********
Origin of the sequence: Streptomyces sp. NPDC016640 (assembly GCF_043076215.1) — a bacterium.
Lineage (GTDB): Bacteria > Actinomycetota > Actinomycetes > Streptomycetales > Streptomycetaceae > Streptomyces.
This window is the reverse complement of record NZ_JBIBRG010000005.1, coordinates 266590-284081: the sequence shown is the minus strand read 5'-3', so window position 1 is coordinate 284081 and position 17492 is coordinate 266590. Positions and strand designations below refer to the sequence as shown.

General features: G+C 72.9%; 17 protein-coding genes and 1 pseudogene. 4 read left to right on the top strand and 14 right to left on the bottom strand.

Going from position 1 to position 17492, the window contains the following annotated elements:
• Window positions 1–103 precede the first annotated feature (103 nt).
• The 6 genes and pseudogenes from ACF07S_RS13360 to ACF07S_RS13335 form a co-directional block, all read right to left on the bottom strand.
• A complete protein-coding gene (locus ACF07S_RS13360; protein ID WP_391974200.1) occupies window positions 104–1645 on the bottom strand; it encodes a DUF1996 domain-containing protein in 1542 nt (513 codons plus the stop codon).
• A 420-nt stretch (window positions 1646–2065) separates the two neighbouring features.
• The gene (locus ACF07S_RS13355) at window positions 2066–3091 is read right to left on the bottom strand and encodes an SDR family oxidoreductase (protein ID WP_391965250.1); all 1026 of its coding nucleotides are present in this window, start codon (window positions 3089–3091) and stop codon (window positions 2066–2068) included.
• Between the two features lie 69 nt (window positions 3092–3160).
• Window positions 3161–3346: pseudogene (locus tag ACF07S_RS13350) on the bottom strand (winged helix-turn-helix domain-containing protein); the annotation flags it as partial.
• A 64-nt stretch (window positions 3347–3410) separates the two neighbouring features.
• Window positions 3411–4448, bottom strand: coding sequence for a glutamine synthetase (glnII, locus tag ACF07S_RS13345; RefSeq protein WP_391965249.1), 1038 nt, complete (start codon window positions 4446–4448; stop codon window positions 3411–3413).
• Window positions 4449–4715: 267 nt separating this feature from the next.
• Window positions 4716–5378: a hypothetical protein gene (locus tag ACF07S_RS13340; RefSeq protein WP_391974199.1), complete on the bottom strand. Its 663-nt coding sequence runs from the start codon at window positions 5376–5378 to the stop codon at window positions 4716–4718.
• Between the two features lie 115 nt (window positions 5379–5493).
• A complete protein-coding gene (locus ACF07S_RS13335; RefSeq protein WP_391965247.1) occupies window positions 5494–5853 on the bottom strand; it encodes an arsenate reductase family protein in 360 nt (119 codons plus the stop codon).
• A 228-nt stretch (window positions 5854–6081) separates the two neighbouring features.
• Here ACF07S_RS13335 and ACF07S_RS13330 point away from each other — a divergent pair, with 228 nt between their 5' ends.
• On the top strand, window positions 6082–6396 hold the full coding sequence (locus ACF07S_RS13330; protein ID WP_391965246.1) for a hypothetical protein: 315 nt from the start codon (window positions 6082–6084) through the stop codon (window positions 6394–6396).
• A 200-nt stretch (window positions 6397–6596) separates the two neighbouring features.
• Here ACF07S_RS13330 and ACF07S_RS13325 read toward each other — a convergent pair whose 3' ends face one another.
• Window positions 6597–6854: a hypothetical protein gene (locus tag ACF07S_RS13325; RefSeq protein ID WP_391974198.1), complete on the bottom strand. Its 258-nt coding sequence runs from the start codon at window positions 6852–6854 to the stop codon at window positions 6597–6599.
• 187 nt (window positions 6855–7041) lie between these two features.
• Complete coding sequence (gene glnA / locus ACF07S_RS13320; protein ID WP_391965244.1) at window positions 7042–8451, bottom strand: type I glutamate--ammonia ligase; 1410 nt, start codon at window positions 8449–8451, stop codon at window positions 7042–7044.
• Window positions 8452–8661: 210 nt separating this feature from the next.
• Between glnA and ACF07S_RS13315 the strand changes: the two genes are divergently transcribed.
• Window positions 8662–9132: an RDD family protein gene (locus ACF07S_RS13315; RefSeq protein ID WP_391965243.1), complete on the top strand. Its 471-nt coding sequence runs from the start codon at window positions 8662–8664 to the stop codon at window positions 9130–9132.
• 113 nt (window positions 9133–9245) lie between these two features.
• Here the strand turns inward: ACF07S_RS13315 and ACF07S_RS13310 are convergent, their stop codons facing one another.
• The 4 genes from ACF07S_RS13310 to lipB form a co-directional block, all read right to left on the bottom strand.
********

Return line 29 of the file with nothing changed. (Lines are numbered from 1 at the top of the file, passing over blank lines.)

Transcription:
• Window positions 8662–9132: an RDD family protein gene (locus ACF07S_RS13315; RefSeq protein ID WP_391965243.1), complete on the top strand. Its 471-nt coding sequence runs from the start codon at window positions 8662–8664 to the stop codon at window positions 9130–9132.